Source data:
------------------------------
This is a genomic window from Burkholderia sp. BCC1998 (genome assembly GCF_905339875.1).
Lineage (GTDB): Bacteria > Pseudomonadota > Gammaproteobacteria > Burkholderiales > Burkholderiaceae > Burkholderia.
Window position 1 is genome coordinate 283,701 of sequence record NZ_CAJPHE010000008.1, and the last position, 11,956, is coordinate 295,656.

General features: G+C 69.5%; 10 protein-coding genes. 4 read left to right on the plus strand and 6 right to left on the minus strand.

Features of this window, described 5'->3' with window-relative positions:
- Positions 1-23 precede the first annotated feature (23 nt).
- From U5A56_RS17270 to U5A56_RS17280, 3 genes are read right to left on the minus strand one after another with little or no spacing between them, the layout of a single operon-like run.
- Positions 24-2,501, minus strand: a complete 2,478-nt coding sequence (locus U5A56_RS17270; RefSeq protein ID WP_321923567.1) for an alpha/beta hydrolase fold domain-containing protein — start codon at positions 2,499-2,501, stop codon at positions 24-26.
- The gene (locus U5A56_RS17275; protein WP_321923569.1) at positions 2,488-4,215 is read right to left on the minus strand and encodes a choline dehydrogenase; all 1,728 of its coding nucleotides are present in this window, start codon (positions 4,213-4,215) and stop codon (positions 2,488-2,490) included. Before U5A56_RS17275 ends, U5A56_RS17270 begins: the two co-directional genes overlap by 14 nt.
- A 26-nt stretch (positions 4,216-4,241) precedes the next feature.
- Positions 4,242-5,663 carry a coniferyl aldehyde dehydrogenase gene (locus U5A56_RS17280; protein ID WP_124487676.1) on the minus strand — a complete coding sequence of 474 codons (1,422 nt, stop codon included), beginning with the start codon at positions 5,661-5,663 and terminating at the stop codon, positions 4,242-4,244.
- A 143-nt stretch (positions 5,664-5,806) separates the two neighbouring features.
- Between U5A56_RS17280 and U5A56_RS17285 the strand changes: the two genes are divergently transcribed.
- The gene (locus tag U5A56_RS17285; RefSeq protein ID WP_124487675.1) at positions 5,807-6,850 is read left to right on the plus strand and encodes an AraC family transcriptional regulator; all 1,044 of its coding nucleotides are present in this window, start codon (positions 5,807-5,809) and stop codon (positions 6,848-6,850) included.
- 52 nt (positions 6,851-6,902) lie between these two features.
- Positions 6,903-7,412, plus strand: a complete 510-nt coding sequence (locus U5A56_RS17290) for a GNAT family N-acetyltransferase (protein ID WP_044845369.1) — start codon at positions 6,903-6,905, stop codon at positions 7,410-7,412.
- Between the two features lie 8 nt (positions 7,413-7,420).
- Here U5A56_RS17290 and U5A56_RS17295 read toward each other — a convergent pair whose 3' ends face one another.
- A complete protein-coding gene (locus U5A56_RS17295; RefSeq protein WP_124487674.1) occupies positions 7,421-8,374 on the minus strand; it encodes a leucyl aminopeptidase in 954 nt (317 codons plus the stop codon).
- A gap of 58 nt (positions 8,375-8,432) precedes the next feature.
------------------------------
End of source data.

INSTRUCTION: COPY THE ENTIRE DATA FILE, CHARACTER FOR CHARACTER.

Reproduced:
This is a genomic window from Burkholderia sp. BCC1998 (genome assembly GCF_905339875.1).
Lineage (GTDB): Bacteria > Pseudomonadota > Gammaproteobacteria > Burkholderiales > Burkholderiaceae > Burkholderia.
Window position 1 is genome coordinate 283,701 of sequence record NZ_CAJPHE010000008.1, and the last position, 11,956, is coordinate 295,656.

General features: G+C 69.5%; 10 protein-coding genes. 4 read left to right on the plus strand and 6 right to left on the minus strand.

Features of this window, described 5'->3' with window-relative positions:
- Positions 1-23 precede the first annotated feature (23 nt).
- From U5A56_RS17270 to U5A56_RS17280, 3 genes are read right to left on the minus strand one after another with little or no spacing between them, the layout of a single operon-like run.
- Positions 24-2,501, minus strand: a complete 2,478-nt coding sequence (locus U5A56_RS17270; RefSeq protein ID WP_321923567.1) for an alpha/beta hydrolase fold domain-containing protein — start codon at positions 2,499-2,501, stop codon at positions 24-26.
- The gene (locus U5A56_RS17275; protein WP_321923569.1) at positions 2,488-4,215 is read right to left on the minus strand and encodes a choline dehydrogenase; all 1,728 of its coding nucleotides are present in this window, start codon (positions 4,213-4,215) and stop codon (positions 2,488-2,490) included. Before U5A56_RS17275 ends, U5A56_RS17270 begins: the two co-directional genes overlap by 14 nt.
- A 26-nt stretch (positions 4,216-4,241) precedes the next feature.
- Positions 4,242-5,663 carry a coniferyl aldehyde dehydrogenase gene (locus U5A56_RS17280; protein ID WP_124487676.1) on the minus strand — a complete coding sequence of 474 codons (1,422 nt, stop codon included), beginning with the start codon at positions 5,661-5,663 and terminating at the stop codon, positions 4,242-4,244.
- A 143-nt stretch (positions 5,664-5,806) separates the two neighbouring features.
- Between U5A56_RS17280 and U5A56_RS17285 the strand changes: the two genes are divergently transcribed.
- The gene (locus tag U5A56_RS17285; RefSeq protein ID WP_124487675.1) at positions 5,807-6,850 is read left to right on the plus strand and encodes an AraC family transcriptional regulator; all 1,044 of its coding nucleotides are present in this window, start codon (positions 5,807-5,809) and stop codon (positions 6,848-6,850) included.
- 52 nt (positions 6,851-6,902) lie between these two features.
- Positions 6,903-7,412, plus strand: a complete 510-nt coding sequence (locus U5A56_RS17290) for a GNAT family N-acetyltransferase (protein ID WP_044845369.1) — start codon at positions 6,903-6,905, stop codon at positions 7,410-7,412.
- Between the two features lie 8 nt (positions 7,413-7,420).
- Here U5A56_RS17290 and U5A56_RS17295 read toward each other — a convergent pair whose 3' ends face one another.
- A complete protein-coding gene (locus U5A56_RS17295; RefSeq protein WP_124487674.1) occupies positions 7,421-8,374 on the minus strand; it encodes a leucyl aminopeptidase in 954 nt (317 codons plus the stop codon).
- A gap of 58 nt (positions 8,375-8,432) precedes the next feature.